Now, of course, those aren’t our questions today. But we have our own questions. We have our own conflicts and wonders about what it means to be church in the midst of a world that is divided (as humans have always been). And we wonder (maybe sometimes, anyway)…does the Gospel have anything to say to this present moment? If Paul (the author of this letter to the church at Corinth) were here this morning, he would argue that it does have something to offer to us. And so, in chorus with Paul, I would also like to argue that this book speaks to the real of our lives and our questions.

This early church that Paul is writing to in Corinth is largely filled with Gentiles, people who haven’t had the same sort of history and background of connection to the story of God that the people of Israel had in their particular way. So as we approach chapter 15, Paul is re-grounding this new Christian community, not only in the gospel that he had preached to them, but in a remembrance of why there is legitimacy both in his preaching to them and to what he is inviting and challenging them to do with their lives.

He builds the case for himself by beginning with the content of their faith, reminding them of the gospel’s original terms, trying to bring them back into what was proclaimed and brought to them in the first place. This is also outlined here and also in the book of Acts (following C. Clifton Black):

  • A reminder of the gospel’s original terms (1 Corinthians 15:1, Acts 10:36)
  • The necessity of preaching (1 Corinthians 15:1, Acts 10:42)
  • The faith in which the church stands (1 Corinthians 15:2, Acts 10:43)
  • Handing down the tradition and story of Jesus (1 Corinthians 15:3, Acts 10:37-39a)
  • Christ’s death (1 Corinthians 15:3, Acts 10:39b)
  • The forgiveness of sins (1 Corinthians 15:3, Acts 10:43)
  • The connection to the scriptures (1 Corinthians 15:3-4, Acts 10:43)
  • Christ’s resurrection on the third day
  • Christ’s appearance to Cephas, the Twelve, and many others (1 Corinthians 15:5-8, Acts 10:41)[1]

And he then connects all of this to his legitimacy as the apostle who has brought the gospel to them. So in a way, what he is doing is a two-fold move: 1) He’s reminding them of the content of the gospel which he’s been proclaiming to them and to which they have given their lives; and 2) He’s also reminding them of the lineage of the authority by which he comes. He’s not just some random dude who showed up: “Hey, I’m Paul! Listen to me!”  He’s saying: “No, I have connection to God’s story and I have legitimacy to come before you to tell you what I’ve been telling you this whole letter! So if you haven’t been paying attention for the last 14 chapters…Ok! Common, folks…remember here’s what I’m doing here.”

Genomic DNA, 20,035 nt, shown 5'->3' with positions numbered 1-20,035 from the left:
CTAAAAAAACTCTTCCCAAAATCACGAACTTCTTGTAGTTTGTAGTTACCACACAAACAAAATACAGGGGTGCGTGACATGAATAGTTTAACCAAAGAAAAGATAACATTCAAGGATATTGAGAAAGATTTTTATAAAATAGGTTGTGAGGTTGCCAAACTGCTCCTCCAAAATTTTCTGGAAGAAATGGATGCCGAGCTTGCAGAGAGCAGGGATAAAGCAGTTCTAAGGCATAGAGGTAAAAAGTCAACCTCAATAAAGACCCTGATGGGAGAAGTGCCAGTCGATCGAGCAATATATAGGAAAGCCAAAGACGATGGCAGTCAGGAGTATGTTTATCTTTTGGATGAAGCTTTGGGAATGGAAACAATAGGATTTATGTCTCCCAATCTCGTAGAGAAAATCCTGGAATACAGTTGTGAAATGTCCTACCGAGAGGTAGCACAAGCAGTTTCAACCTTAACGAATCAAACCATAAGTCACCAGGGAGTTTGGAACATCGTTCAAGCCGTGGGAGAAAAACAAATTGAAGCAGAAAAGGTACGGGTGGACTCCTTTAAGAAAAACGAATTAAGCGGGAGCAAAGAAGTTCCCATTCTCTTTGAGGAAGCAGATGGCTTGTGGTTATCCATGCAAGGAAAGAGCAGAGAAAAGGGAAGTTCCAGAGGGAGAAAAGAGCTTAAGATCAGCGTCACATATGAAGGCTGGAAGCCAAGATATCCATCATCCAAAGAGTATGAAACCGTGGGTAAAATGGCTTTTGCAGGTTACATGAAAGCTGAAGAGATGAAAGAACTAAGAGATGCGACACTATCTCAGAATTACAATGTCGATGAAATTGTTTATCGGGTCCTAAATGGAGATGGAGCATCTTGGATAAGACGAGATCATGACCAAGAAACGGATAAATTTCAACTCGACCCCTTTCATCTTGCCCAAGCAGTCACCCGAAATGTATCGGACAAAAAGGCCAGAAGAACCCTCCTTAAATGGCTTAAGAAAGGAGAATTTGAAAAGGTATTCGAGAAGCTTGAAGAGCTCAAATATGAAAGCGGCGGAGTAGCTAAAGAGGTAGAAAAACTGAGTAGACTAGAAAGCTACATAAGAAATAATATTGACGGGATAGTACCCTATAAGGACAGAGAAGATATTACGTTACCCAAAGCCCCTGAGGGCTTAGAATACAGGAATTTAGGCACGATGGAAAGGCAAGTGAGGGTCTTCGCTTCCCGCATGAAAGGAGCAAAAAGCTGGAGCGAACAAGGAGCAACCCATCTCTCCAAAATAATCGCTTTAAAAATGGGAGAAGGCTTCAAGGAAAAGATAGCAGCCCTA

A really powerful moment, which some of you will know why this particularly struck me given my miscarriage in December, is verse nine in which he says: For I am the least of the apostles, unfit to be called an apostle, because I persecuted the church of God.”The Greek there is to ektromati. This word is connected with the word miscarriage or stillbirth. He’s saying something here about resurrection…that God appeared to him as one who was actually dead at birth and brought him to new life. He’s acknowledging this truth that Jesus talks about in the book of John: that we have to be born again.[2] Indeed Paul, a person who had been totally going after the church in order to destroy it, is now one who has found his way into new life; he’s one who has known the resurrection story in his own life.[3]

And this is the story is the one that Paul brings to the church in Corinth, challenging them that to be Christian is fundamentally about being born again into a new way of being human. It’s a new way of ordering our politics, our society, and our relationships.

Now this letter to the church in Corinth was actually written before the gospels. Those stories of Jesus work and life were oral traditions that only later were written down and collected. The Gospels in Greek are all titled “Kata Ματθαίος (Matthaíos)”, “Kata Μάρκος (Márkos)”, “Kata Λουκάς (Loukás)”…This means “the Gospel according to.”

I Corinthians then is an early instance of “the Gospel according to…”, especially here in I Corinthians 15. But the gospel“Kata Paulos”, the gospel according to Paul, is always the gospel according to the scriptures; the gospel “Kata tas graphas” (the texts). We see this sense of the centrality of the texts to the gospel throughout a lot of Paul’s writing, particularly here in this letter.[4]

This, for Paul, is where he is rooting the authority by which he comes…in the scriptures and the texts and traditions handed down. In so doing, he’s making a connection between his work and the long story and arc of God and God’s movement in the world through the people of Israel. He’s reminding the people in Corinth: THIS is the good news. And they are called to live in accordance with this good news.

Now some of you, upon hearing the reading of I Corinthians 15, may have been reminded of some of the language of the Apostle’s Creed. If so, that makes sense! The language here in I Corinthians 15 echoes some early formulations of what would later be a language for the whole church. I thought we could read that aloud together. Will you join me?

The Apostle’s Creed